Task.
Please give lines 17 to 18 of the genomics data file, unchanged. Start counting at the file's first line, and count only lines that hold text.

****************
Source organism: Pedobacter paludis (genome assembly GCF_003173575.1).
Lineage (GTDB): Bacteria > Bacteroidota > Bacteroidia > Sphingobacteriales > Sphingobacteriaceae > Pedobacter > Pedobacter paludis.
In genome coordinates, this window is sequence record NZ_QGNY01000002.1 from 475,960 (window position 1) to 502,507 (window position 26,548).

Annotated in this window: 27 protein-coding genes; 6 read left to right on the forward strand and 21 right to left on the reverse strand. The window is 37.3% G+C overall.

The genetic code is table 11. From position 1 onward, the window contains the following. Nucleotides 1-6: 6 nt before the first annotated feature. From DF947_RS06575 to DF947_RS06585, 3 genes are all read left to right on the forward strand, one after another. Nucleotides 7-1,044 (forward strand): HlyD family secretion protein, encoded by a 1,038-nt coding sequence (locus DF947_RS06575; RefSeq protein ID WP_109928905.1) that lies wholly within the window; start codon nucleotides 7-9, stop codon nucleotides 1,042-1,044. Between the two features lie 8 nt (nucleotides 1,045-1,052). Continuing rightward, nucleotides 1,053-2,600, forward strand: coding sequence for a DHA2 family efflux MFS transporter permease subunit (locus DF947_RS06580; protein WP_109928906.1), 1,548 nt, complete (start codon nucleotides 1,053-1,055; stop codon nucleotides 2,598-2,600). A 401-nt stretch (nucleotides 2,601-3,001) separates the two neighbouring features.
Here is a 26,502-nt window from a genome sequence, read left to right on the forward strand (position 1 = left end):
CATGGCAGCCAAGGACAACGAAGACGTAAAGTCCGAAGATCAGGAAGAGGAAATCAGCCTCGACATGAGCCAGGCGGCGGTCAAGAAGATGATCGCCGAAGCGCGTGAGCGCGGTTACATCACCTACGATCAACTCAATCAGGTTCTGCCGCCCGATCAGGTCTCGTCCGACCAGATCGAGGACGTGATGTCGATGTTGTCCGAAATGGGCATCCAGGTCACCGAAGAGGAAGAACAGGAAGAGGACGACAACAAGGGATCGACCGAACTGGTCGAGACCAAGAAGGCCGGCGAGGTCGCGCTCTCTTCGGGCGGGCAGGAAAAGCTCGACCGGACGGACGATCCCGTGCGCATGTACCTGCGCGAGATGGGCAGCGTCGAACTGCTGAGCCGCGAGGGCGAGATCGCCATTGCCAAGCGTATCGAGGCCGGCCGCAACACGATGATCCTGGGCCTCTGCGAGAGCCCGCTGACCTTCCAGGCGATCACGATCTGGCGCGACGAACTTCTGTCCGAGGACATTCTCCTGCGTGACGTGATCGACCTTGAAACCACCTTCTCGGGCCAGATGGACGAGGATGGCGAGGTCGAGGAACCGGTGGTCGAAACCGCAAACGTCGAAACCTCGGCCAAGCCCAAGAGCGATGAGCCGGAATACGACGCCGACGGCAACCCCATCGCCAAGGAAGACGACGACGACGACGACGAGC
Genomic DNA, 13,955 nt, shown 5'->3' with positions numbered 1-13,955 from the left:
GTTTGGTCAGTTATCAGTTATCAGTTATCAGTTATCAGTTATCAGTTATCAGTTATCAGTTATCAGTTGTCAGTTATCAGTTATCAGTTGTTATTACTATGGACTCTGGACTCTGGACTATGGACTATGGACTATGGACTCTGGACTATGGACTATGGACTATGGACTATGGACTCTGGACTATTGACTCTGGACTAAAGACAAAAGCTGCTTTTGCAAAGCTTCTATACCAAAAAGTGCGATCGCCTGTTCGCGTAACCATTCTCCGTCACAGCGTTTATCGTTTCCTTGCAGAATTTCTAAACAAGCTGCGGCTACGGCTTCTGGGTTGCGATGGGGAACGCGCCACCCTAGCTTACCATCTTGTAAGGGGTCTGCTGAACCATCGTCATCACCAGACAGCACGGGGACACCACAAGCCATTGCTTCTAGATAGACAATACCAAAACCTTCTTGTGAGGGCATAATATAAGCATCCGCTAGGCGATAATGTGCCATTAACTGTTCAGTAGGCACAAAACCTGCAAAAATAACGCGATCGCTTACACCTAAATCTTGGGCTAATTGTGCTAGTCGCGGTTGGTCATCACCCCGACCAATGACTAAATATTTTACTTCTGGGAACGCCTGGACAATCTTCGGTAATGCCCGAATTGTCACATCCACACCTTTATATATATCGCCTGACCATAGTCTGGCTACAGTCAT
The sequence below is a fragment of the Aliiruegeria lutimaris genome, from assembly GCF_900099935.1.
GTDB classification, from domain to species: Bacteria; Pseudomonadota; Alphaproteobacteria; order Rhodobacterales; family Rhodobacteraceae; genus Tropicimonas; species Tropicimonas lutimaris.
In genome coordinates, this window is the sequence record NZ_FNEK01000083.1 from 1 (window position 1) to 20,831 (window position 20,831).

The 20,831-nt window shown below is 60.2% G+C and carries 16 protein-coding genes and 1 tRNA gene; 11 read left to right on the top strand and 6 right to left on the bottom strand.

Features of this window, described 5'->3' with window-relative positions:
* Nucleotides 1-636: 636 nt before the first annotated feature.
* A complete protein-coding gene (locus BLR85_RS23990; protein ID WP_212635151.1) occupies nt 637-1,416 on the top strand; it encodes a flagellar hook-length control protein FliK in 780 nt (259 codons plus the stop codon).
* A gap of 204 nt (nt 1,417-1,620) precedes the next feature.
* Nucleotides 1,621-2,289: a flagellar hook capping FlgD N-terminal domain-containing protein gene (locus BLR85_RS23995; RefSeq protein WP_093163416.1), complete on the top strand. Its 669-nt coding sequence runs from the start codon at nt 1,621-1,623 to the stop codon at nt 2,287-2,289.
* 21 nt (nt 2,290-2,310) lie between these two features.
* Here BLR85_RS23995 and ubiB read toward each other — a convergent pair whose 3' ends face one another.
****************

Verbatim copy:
* A gap of 204 nt (nt 1,417-1,620) precedes the next feature.
* Nucleotides 1,621-2,289: a flagellar hook capping FlgD N-terminal domain-containing protein gene (locus BLR85_RS23995; RefSeq protein WP_093163416.1), complete on the top strand. Its 669-nt coding sequence runs from the start codon at nt 1,621-1,623 to the stop codon at nt 2,287-2,289.